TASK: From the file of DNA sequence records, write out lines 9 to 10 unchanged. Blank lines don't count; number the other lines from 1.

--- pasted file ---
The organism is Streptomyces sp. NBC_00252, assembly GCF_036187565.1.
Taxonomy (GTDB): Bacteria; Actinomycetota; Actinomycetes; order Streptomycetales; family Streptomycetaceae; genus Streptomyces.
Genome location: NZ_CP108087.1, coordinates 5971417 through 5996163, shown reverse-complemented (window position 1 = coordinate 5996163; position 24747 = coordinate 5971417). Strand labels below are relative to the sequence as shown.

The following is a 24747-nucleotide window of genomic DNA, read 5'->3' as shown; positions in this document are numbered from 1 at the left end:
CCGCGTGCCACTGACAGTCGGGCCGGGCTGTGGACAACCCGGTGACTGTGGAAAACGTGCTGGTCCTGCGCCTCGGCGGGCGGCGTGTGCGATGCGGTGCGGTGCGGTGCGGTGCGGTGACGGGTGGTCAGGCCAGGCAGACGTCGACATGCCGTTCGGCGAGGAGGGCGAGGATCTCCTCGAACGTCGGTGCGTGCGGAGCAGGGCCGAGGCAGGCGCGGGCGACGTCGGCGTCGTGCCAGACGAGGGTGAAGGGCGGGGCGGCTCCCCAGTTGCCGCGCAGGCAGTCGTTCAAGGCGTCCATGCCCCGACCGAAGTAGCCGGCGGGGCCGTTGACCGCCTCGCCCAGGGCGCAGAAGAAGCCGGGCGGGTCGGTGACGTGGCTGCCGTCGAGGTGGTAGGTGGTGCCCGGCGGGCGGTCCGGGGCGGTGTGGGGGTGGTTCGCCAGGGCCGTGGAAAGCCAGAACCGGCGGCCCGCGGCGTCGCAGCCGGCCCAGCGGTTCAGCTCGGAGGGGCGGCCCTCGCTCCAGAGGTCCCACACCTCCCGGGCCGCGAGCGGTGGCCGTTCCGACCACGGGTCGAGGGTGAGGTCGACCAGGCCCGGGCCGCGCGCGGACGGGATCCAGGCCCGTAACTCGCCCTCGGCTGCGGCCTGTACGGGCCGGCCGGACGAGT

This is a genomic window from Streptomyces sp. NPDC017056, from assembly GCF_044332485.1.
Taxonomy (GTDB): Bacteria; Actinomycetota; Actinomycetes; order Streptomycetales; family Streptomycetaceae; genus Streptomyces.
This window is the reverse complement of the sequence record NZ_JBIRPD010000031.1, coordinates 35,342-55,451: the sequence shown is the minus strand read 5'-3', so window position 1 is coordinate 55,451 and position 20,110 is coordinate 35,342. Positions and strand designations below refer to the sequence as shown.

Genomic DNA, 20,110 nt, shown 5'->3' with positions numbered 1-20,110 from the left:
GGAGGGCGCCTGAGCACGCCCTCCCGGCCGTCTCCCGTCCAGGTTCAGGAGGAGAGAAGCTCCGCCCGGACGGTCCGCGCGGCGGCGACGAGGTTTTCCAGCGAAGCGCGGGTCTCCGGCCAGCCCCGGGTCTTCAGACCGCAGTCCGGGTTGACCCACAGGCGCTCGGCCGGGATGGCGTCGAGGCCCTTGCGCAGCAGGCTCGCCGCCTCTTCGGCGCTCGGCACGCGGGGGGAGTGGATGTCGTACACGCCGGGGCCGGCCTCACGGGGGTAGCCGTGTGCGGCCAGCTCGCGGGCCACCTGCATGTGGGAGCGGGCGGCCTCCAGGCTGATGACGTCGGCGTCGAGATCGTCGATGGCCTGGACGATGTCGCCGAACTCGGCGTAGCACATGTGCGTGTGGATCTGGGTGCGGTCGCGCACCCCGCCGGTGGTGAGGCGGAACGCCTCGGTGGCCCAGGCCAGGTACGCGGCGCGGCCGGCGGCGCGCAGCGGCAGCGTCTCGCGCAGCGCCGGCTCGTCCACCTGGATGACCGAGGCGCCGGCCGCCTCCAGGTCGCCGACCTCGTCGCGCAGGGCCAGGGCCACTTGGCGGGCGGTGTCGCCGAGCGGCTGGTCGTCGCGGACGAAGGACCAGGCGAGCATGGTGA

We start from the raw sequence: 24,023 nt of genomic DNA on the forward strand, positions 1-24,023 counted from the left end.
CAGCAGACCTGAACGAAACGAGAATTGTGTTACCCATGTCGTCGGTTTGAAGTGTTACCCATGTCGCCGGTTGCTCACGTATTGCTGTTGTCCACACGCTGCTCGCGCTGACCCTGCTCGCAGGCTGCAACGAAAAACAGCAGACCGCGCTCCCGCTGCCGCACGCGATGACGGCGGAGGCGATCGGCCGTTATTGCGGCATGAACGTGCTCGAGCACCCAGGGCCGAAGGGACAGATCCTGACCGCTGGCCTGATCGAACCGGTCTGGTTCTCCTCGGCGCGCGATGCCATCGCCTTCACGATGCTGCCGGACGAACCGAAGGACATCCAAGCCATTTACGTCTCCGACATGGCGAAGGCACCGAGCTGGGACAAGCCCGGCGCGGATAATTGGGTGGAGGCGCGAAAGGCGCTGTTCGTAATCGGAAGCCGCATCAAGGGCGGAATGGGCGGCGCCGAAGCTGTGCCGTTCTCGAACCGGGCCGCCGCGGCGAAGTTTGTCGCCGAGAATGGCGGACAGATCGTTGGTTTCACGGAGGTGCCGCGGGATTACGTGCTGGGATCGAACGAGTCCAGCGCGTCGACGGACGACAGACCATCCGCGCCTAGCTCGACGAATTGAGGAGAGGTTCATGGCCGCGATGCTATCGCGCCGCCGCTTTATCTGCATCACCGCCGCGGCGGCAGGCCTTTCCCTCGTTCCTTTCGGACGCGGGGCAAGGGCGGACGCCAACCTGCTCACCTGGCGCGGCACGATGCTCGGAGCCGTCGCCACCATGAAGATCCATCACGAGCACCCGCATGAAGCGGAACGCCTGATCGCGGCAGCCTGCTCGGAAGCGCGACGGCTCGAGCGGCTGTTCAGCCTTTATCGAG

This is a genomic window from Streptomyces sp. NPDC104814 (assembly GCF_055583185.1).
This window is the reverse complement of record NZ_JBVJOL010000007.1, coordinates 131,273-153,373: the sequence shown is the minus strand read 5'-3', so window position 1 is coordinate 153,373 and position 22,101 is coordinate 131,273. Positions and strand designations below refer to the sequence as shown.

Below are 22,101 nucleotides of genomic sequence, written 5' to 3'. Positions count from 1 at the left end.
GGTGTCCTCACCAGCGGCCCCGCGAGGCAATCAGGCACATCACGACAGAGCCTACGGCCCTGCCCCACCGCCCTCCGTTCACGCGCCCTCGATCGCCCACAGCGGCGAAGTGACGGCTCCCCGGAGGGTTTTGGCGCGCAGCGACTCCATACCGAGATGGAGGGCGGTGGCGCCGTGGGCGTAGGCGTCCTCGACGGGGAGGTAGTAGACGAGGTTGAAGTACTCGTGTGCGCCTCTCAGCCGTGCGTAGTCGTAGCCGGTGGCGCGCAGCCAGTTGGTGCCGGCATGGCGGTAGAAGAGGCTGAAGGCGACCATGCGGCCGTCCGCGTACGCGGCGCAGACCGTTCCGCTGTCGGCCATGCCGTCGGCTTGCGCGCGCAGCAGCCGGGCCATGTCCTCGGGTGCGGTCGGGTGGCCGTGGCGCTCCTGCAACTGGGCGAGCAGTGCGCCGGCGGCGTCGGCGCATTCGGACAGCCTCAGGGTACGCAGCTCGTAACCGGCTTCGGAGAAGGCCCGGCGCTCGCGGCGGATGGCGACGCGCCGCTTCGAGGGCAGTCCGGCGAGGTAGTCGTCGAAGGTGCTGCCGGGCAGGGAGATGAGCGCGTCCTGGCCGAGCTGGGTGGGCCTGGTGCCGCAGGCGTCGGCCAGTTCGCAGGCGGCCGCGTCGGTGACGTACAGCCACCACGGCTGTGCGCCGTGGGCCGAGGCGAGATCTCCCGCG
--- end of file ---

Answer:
Genomic DNA, 20,110 nt, shown 5'->3' with positions numbered 1-20,110 from the left:
GGAGGGCGCCTGAGCACGCCCTCCCGGCCGTCTCCCGTCCAGGTTCAGGAGGAGAGAAGCTCCGCCCGGACGGTCCGCGCGGCGGCGACGAGGTTTTCCAGCGAAGCGCGGGTCTCCGGCCAGCCCCGGGTCTTCAGACCGCAGTCCGGGTTGACCCACAGGCGCTCGGCCGGGATGGCGTCGAGGCCCTTGCGCAGCAGGCTCGCCGCCTCTTCGGCGCTCGGCACGCGGGGGGAGTGGATGTCGTACACGCCGGGGCCGGCCTCACGGGGGTAGCCGTGTGCGGCCAGCTCGCGGGCCACCTGCATGTGGGAGCGGGCGGCCTCCAGGCTGATGACGTCGGCGTCGAGATCGTCGATGGCCTGGACGATGTCGCCGAACTCGGCGTAGCACATGTGCGTGTGGATCTGGGTGCGGTCGCGCACCCCGCCGGTGGTGAGGCGGAACGCCTCGGTGGCCCAGGCCAGGTACGCGGCGCGGCCGGCGGCGCGCAGCGGCAGCGTCTCGCGCAGCGCCGGCTCGTCCACCTGGATGACCGAGGCGCCGGCCGCCTCCAGGTCGCCGACCTCGTCGCGCAGGGCCAGGGCCACTTGGCGGGCGGTGTCGCCGAGCGGCTGGTCGTCGCGGACGAAGGACCAGGCGAGCATGGTGA